The Road – a Byr a Thoddaid poem

I hear its voice at the window.
Siren songs it sings in the willow.
The road keeps calling — echoes on the wind,
and winds on until dawn.
—–
POETIC FORM:
Byr a Toddaid – a 4-line stanza Welsh form consisting of a single quatrain or a series of quatrains, each divided into 2 combined couplets.  One couplet is 2 lines, eight syllables each with an AA end rhyme. The other couplet is 2 lines, one with 10 syllables and an end rhyme NEAR the end, and the other line with 6 syllables with a link to the end word of the 10 syllable line, then an end rhyme that corresponds to the end rhyme in the same 10 syllable line. The link is near the front of the 6 syllable line, and can be rhyme, alliteration or some other clever device to link the two words.  Couplets can alternate, so there are 2 main options indicated in the outline a below:
Option. 1:
xxxxxxxA
xxxxxxxA
xxxxxxxBxc
xcxxxB
Option 2:
xxxxxxxAxb
xbxxxA
xxxxxxxC
xxxxxxxC
—–
AUDIO FILE:
Advertisements

Come Home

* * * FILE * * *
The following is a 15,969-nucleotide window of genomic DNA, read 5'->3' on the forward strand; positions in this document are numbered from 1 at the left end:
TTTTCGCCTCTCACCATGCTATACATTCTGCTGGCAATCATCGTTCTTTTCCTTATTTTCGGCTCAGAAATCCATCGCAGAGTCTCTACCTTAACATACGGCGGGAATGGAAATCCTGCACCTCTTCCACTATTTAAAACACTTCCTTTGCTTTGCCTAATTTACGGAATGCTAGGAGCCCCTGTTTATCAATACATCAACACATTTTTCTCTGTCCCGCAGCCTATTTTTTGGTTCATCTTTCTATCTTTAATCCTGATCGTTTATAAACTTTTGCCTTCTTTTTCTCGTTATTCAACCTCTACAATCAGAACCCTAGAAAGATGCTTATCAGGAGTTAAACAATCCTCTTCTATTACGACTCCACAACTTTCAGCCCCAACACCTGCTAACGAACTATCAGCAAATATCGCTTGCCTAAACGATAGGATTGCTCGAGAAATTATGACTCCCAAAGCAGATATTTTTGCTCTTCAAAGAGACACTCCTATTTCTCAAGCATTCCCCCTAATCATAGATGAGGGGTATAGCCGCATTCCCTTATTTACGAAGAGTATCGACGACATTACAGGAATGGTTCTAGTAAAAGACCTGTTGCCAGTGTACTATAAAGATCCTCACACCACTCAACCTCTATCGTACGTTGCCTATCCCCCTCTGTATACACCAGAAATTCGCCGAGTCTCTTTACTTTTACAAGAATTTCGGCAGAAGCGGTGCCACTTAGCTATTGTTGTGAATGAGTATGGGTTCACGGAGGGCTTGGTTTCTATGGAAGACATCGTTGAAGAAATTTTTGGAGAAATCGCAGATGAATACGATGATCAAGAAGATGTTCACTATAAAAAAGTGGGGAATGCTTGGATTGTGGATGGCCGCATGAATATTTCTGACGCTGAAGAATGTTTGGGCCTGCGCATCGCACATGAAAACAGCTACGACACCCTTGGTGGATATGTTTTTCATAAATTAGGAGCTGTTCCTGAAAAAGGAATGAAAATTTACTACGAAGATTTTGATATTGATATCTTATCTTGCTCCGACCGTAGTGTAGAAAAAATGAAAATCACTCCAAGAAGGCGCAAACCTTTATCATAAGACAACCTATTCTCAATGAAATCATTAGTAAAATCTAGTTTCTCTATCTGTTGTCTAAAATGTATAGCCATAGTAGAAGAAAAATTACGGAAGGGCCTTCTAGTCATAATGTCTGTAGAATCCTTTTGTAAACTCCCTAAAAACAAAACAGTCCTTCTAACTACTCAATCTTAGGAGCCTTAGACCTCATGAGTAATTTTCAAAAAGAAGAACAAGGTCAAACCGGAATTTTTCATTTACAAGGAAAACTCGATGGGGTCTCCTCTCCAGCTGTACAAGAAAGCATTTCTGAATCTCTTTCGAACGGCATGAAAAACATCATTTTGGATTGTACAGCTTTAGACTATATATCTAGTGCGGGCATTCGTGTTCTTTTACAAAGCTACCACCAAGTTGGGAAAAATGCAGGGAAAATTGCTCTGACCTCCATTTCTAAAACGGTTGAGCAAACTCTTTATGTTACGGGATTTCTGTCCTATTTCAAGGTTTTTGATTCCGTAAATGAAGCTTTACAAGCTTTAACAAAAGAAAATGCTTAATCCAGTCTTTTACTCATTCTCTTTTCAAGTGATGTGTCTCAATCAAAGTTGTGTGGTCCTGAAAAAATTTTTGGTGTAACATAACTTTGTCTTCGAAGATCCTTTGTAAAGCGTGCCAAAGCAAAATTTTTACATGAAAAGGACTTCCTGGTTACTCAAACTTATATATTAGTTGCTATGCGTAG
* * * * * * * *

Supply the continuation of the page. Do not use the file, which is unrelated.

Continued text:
Welcome-home (2)

 
Won’t you come home, baby? Come home!
You’ve worked hard and so far away.
I can feel the weight of the world
on your shoulders, over the phone.

Point that truck our direction.
Won’t you come home, baby? Come home!
We’ll be waiting, we will hold you–
wrap you up in our affection,

take your burdens and let you rest.
We’ve been longing to see your smile.
Won’t you come home, baby? Come home,
to the place where love knows you best!

We know how your heart loves to roam.
How you’re happier on the road,
and we know you know your way back.
When you come home. Baby, come home.

—–

POETIC FORM:

Quatern – 16 lines broken into 4 quatrains. Each line has 8 syllables. 1st line is refrain. In 2nd stanza, refrain appears in 2nd line; 3rd stanza, 3rd line; 4th stanza, 4th (and final) line. No rhyme scheme.

AUDIO FILE:

Unsaid (a #NaPoMo #APRPAD rondeau poem)

sleepless

 

Sometimes it is the words unsaid,
the darker things that need to keep
–until I sort them, let them steep,
the thoughts that linger in my head.

At times I’m glad they can’t be read
and so I hold them, oh so deep.
Sometimes it is the words unsaid,
the darker things that need to keep.

Some nights I lie awake in bed.
I cannot quiet, cannot sleep.
When others might be counting sheep,
I simply count my thoughts instead.
Sometimes it is the words unsaid.

—–

#NaPoMo INFO:
Poetic Asides #April Poem-A-Day Challenge – PAD #20: